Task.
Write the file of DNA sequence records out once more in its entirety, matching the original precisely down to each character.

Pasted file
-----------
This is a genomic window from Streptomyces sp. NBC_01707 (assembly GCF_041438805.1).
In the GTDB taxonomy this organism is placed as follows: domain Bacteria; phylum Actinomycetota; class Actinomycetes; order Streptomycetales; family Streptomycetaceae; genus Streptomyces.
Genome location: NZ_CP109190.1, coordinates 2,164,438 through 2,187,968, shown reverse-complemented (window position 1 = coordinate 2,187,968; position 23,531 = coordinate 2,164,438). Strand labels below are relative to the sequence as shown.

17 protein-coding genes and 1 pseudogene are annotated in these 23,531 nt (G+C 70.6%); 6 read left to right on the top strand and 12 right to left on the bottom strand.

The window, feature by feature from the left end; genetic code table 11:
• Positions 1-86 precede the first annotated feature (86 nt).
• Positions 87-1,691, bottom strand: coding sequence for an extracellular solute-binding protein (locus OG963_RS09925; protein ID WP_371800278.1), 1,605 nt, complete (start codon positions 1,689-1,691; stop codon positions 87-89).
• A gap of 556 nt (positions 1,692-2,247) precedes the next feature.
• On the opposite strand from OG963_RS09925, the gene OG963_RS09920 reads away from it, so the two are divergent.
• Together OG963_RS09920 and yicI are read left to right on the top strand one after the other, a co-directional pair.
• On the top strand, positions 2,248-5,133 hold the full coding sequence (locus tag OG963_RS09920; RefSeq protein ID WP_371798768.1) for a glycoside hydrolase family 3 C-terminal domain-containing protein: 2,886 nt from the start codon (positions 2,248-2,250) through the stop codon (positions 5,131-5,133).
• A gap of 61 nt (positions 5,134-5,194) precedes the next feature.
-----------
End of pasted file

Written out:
This is a genomic window from Streptomyces sp. NBC_01707 (assembly GCF_041438805.1).
In the GTDB taxonomy this organism is placed as follows: domain Bacteria; phylum Actinomycetota; class Actinomycetes; order Streptomycetales; family Streptomycetaceae; genus Streptomyces.
Genome location: NZ_CP109190.1, coordinates 2,164,438 through 2,187,968, shown reverse-complemented (window position 1 = coordinate 2,187,968; position 23,531 = coordinate 2,164,438). Strand labels below are relative to the sequence as shown.

17 protein-coding genes and 1 pseudogene are annotated in these 23,531 nt (G+C 70.6%); 6 read left to right on the top strand and 12 right to left on the bottom strand.

The window, feature by feature from the left end; genetic code table 11:
• Positions 1-86 precede the first annotated feature (86 nt).
• Positions 87-1,691, bottom strand: coding sequence for an extracellular solute-binding protein (locus OG963_RS09925; protein ID WP_371800278.1), 1,605 nt, complete (start codon positions 1,689-1,691; stop codon positions 87-89).
• A gap of 556 nt (positions 1,692-2,247) precedes the next feature.
• On the opposite strand from OG963_RS09925, the gene OG963_RS09920 reads away from it, so the two are divergent.
• Together OG963_RS09920 and yicI are read left to right on the top strand one after the other, a co-directional pair.
• On the top strand, positions 2,248-5,133 hold the full coding sequence (locus tag OG963_RS09920; RefSeq protein ID WP_371798768.1) for a glycoside hydrolase family 3 C-terminal domain-containing protein: 2,886 nt from the start codon (positions 2,248-2,250) through the stop codon (positions 5,131-5,133).
• A gap of 61 nt (positions 5,134-5,194) precedes the next feature.